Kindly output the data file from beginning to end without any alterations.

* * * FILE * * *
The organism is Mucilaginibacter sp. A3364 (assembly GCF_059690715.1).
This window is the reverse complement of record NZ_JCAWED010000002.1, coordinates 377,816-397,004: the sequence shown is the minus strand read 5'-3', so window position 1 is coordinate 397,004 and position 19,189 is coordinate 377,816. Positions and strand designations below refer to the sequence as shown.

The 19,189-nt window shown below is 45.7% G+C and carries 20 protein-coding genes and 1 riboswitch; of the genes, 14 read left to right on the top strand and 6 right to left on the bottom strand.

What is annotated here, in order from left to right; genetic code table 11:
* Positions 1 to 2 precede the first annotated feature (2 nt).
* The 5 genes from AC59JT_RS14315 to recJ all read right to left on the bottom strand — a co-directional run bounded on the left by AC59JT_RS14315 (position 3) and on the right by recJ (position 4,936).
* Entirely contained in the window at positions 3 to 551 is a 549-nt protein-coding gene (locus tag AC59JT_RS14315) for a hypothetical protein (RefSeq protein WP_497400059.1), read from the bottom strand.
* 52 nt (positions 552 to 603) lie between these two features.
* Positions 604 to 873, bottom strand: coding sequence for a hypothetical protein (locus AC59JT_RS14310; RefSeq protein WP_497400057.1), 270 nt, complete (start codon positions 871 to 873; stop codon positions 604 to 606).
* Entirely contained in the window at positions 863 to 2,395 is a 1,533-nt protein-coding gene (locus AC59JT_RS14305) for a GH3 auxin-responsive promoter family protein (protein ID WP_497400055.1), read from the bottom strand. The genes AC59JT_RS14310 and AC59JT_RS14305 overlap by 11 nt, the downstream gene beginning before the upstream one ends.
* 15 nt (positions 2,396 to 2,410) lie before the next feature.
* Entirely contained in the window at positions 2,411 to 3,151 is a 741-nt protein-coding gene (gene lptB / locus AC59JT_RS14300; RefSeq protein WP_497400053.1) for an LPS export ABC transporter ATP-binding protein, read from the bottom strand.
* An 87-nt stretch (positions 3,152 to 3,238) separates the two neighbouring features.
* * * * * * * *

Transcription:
The organism is Mucilaginibacter sp. A3364 (assembly GCF_059690715.1).
This window is the reverse complement of record NZ_JCAWED010000002.1, coordinates 377,816-397,004: the sequence shown is the minus strand read 5'-3', so window position 1 is coordinate 397,004 and position 19,189 is coordinate 377,816. Positions and strand designations below refer to the sequence as shown.

The 19,189-nt window shown below is 45.7% G+C and carries 20 protein-coding genes and 1 riboswitch; of the genes, 14 read left to right on the top strand and 6 right to left on the bottom strand.

What is annotated here, in order from left to right; genetic code table 11:
* Positions 1 to 2 precede the first annotated feature (2 nt).
* The 5 genes from AC59JT_RS14315 to recJ all read right to left on the bottom strand — a co-directional run bounded on the left by AC59JT_RS14315 (position 3) and on the right by recJ (position 4,936).
* Entirely contained in the window at positions 3 to 551 is a 549-nt protein-coding gene (locus tag AC59JT_RS14315) for a hypothetical protein (RefSeq protein WP_497400059.1), read from the bottom strand.
* 52 nt (positions 552 to 603) lie between these two features.
* Positions 604 to 873, bottom strand: coding sequence for a hypothetical protein (locus AC59JT_RS14310; RefSeq protein WP_497400057.1), 270 nt, complete (start codon positions 871 to 873; stop codon positions 604 to 606).
* Entirely contained in the window at positions 863 to 2,395 is a 1,533-nt protein-coding gene (locus AC59JT_RS14305) for a GH3 auxin-responsive promoter family protein (protein ID WP_497400055.1), read from the bottom strand. The genes AC59JT_RS14310 and AC59JT_RS14305 overlap by 11 nt, the downstream gene beginning before the upstream one ends.
* 15 nt (positions 2,396 to 2,410) lie before the next feature.
* Entirely contained in the window at positions 2,411 to 3,151 is a 741-nt protein-coding gene (gene lptB / locus AC59JT_RS14300; RefSeq protein WP_497400053.1) for an LPS export ABC transporter ATP-binding protein, read from the bottom strand.
* An 87-nt stretch (positions 3,152 to 3,238) separates the two neighbouring features.